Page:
I do hope you get your Mum sorted out, it's such a battle isn't it?

Much love


Registered User
Jul 6, 2007
leigh lancashire
I do not want to make myself out as a "know it all",that isn't my intention or belief.From what training i have had in A/Z/Dementia care.i am led to believe that sufferrers don't feel "mild" pain.However,moderate to severe pain is felt.Can i be so bold as to suggest that the X-Ray is wrong.I have known it to happen many a time.I have had residents walking with a broken hip!It's was only on another fall that it was detected as a previous fracture.Sorry if i have over stepped the mark with anyone.take care elainex


Registered User
Jul 7, 2007
Hello all and thanks again for all the useful responses.

Yesterday was as if a miracle had happened - Mum was sitting in a chair , quite bright and seemed pleased to see us. --- (Elaine02) Hips have been done again and nothing found. Mum had refused to get up for the nurses but when she suddenly decided she wanted the loo, my sister and I didn't make any fuss but just took her there ! - she was wobbly but managed - have a feeling that if we'd offered a bedpan she would have just assumed that this was normal.

Our lovely dementia consultant had rung the ward to flag up her concerns about the almost delirious state - but this seems to have cleared. When I spoke to her in the morning she immediately said it sounded like a mini stroke or a severe infection.

The only treatment so far has been senna and paracetomol - we have pressed now for a UTI test (not yet done) and the staff nurse said they would also look at her bloods again for infection BUT they wanted to send her home as she was occupying an acute bed ! (not by our choice at all !) We are going to hold firm for a proper assesment before she goes anywhere. At the very least we want a walking frame .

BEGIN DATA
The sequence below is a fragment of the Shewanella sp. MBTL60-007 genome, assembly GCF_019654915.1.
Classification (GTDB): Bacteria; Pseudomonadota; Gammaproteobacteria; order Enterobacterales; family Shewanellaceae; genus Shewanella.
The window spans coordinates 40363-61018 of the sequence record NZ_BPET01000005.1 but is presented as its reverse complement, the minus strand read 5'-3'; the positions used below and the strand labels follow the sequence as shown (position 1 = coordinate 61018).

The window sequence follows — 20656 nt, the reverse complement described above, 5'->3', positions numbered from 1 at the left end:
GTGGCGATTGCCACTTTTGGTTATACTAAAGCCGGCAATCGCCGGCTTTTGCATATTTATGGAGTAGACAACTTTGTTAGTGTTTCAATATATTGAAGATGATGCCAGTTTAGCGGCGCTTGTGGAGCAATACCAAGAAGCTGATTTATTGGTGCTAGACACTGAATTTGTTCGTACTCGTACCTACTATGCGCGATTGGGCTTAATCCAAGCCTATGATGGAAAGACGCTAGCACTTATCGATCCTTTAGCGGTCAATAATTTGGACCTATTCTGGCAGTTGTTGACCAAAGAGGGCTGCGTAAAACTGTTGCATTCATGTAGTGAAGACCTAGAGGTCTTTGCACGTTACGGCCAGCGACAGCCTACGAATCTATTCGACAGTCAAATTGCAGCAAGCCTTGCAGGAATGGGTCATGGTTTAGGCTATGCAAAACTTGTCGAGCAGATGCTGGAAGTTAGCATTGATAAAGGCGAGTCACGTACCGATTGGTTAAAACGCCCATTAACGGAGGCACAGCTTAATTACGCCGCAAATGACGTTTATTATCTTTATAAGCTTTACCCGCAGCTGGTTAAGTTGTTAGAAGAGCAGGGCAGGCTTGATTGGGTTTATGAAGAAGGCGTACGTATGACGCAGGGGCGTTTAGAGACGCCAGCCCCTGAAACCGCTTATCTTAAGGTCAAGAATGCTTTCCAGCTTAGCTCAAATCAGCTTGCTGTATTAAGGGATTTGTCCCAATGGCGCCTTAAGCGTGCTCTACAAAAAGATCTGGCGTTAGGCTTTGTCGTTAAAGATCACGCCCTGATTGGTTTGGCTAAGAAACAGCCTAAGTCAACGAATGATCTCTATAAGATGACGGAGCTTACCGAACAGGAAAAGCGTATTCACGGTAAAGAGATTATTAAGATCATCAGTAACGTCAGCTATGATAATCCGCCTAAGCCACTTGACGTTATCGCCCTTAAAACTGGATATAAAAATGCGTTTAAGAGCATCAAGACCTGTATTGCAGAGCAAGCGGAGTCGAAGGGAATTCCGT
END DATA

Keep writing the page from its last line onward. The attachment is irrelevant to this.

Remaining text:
By the way - read the post that said their GP gives continuing antibiotics but our GP doesn't believe in this !" Any ideas on how to press for this - if it keeps the UTIs at bay surely it would be useful (can't imagine how one 85 year old could affect the growing resistance of bugs to antibiotics in the general population)

So its better news for today - hopefully she'll be home by the end of the week.
(sister and I will then move into the bed for a rest !) Can't believe the stress levels - one day we think that she's dying and the next she's right as rain again.
Don't think this will ever improve at this stage of her AZ.

One fun moment - she's in a ward with the loveliest caring lady patients you could ever ask for - one offered her a chocolate and she took the box saying it was her's!!!! Fortunately they saw the funny side.

Best Regards

Grannie G

Volunteer Moderator
Apr 3, 2006
Good news Germain, thank you for the update.

It`s impossible to keep up with the changes isn`t it.

I hope things continue to improve , physical health wise, something`s better than nothing.

I love the story about the chocolate.

Love xx


Registered User
Aug 7, 2007
Pain & UTIs

For what it may be worth:
1. GP and consultant tell me that any pain is difficult for demented person to handle. In J's case a simple stiff neck caused 36 hours of hallucination until the pain was dealt with. GP has said that any pain or discomfort from whatever source (injury, infection, illness - even as simple as a cold) needs to be managed immediately (I learned my lesson; fortunately J's physical health is excellent). It was explained to me that having lost the part of the brain that references and manages pain, receipt of pain sensations results in the brain going haywire. (J. bumped her arm in the shower yesterday - cannot remember how. There is a modest bruise on her bicep the size of a 50p coin. This has dominated her conversation for 24 hours - the brain cannot dismiss the issue).
2. J. has had chronic cystitis for 40 years with attacks on average every 2 months. 12 years ago an English Dr. in Brussels (where we were living) put her on a daily dose of methenamine hippurate (I can provide brand name by private e-mail if needed - or simply google the chemical name); since then she has had 1 attack. UK GP was not aware of this approach but she agreed to continue with treatment.
3. There is no antibiotic abuse issue with the methenamine hippurate approach provided the medication is taken religiously - correct amount every day. (The resistant bacteria problem is a human behaviour problem - not using the bacteriacide in the correct way).
Bacterial mutation can occur only if there are breeding colonies of bacteria. Mutation occurs most commonly when bacteria are exposed to a quantity of the bacteriacide (aka antibiotic in pharmacy) that is too small to kill the bacteria and this over a prolonged period (at least days). Selection of the fittest then means that bacteria survive which have adapted to live in the presence of a small amount of the bacteriacide - an amount too small to kill them before they can breed giving them the possibility of mutation. If the mutation in their DNA enables them to cope with normal doses, they become classed as resistant.